The Hawkeyes have rushed for 15 touchdowns through five games. They had 17 rushing touchdowns all of last year (in 13 games).

Iowa players were happy for teammate Keith Duncan in 2019, when he set a Big Ten record for field goals with 29. But they weren't happy to see him on the field that much. That was a prime offseason message, that the Hawkeyes wanted more seven-point possessions than three-pointers.

Iowa had 36 touchdowns and 29 field goals last season; so far in 2020, the totals are 21 touchdowns and six field goals.

“I love Keith Duncan to death, but when he’s leading the nation in red-zone field goals, that means we’re not finishing in the red zone," center Tyler Linderbaum said. "The less kick attempts he has, the better."

Added left tackle Alaric Jackson: "Nothing against Keith Duncan, he’s a great player. But I want to see him on the sidelines."

Beyond mentality, another difference is Iowa has two outstanding running backs in Tyler Goodson and Mekhi Sargent. 

When Nate Stanley was manning the quarterback controls in his first two years, he could lean on (eventual) first-round NFL Draft tight ends in Noah Fant and T.J. Hockenson. They were arguably Iowa’s best offensive players.

But he lost them in 2019, and Iowa struggled to hit paydirt. Now, the running backs are clicking behind that offensive line. Goodson and Sargent (six rushing touchdowns each; tied for second in the Big Ten) are among Iowa’s best offensive players. The Iowa running-backs room is as good as it’s been in a long, long time.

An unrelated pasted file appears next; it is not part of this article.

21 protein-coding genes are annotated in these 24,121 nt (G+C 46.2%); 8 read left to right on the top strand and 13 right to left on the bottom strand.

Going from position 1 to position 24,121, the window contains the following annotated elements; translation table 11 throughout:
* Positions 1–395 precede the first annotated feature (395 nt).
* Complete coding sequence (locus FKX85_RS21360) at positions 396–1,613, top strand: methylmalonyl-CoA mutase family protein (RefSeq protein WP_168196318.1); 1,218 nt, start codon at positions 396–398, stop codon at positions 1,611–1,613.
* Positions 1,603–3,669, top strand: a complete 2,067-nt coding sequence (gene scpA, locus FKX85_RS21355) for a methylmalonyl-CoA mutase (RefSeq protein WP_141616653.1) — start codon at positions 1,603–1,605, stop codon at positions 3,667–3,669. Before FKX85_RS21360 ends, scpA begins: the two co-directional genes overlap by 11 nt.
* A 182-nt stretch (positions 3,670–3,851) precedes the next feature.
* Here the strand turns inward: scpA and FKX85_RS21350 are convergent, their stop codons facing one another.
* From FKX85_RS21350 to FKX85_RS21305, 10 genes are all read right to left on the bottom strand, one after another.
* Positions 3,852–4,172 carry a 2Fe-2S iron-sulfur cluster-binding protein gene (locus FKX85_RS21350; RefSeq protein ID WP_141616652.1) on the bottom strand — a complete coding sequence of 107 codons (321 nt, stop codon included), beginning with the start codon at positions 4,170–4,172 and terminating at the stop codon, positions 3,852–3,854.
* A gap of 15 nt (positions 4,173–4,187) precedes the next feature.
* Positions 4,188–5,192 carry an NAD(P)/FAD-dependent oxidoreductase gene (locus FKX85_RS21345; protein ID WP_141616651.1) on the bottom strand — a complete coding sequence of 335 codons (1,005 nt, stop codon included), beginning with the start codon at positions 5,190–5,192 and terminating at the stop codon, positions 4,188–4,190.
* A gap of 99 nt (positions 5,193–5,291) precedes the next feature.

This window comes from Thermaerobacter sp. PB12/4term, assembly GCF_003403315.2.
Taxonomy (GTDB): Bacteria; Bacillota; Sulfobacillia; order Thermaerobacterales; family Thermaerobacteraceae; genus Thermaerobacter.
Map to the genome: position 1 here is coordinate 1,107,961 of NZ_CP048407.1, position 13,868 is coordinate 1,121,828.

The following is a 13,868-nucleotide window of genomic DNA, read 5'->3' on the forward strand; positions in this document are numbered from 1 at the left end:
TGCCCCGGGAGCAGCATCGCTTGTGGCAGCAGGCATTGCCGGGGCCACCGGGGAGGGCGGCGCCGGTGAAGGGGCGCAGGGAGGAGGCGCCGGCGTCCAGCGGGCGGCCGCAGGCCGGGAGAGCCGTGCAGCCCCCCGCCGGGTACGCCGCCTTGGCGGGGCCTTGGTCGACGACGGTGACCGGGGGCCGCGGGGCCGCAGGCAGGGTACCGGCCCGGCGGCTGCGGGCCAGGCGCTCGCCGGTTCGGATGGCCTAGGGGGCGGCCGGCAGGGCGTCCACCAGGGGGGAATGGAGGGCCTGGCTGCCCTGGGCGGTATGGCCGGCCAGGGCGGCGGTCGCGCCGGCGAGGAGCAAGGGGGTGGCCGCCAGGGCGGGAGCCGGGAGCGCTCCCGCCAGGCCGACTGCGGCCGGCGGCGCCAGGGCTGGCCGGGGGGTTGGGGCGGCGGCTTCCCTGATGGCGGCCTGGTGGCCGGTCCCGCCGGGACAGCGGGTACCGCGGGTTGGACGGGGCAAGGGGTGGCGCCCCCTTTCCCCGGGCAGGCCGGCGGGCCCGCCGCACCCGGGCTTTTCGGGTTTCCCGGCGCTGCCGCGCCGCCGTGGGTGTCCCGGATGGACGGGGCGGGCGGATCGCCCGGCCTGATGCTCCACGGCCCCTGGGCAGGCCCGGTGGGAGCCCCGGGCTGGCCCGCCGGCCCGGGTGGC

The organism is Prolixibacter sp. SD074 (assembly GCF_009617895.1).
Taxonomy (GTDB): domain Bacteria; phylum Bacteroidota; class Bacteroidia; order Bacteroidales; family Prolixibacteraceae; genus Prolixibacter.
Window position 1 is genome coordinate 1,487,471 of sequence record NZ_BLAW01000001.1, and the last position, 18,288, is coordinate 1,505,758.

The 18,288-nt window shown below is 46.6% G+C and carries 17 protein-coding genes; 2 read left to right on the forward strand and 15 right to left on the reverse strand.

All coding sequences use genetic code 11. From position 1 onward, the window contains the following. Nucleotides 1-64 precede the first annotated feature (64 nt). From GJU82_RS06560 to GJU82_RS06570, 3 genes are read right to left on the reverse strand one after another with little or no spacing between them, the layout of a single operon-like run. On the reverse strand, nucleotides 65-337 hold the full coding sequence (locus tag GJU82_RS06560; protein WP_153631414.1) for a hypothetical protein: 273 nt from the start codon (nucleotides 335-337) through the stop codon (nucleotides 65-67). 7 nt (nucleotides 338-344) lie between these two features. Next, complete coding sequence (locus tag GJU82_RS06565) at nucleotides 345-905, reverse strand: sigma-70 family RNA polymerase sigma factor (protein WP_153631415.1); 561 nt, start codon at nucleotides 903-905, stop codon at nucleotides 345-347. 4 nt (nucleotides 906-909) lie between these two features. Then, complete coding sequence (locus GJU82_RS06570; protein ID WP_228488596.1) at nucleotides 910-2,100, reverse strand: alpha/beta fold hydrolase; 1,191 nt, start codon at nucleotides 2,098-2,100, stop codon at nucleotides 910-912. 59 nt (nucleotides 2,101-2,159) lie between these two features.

"The commonality between both of them is they have great attitudes, great guys on the team," head coach Kirk Ferentz said. "I'm sure they have off days and all that, but they don't bring it out to the field."

You may have noticed another No. 94 at defensive end for Iowa against Penn State.

Sorry, A.J. Epenesa isn’t back with the Hawkeyes. But there’s a new exciting prospect wearing the No. 94 made famous by former pass rushers such as Epenesa and Jared DeVries.

It’s Yahya Black, an 18-year-old from western Minnesota who already measures 6-foot-5, 279 pounds. He played 13 snaps against the Nittany Lions for his first meaningful Hawkeye action. With John Waggoner out another week, Black might see the field on a limited basis against Nebraska.

“Young Yahya,” teammate Chauncey Golston said, smiling. “He’s a big guy, first of all. He comes ready to work every day. He has good energy. We love it in the room. That’s a good building block for years to come.”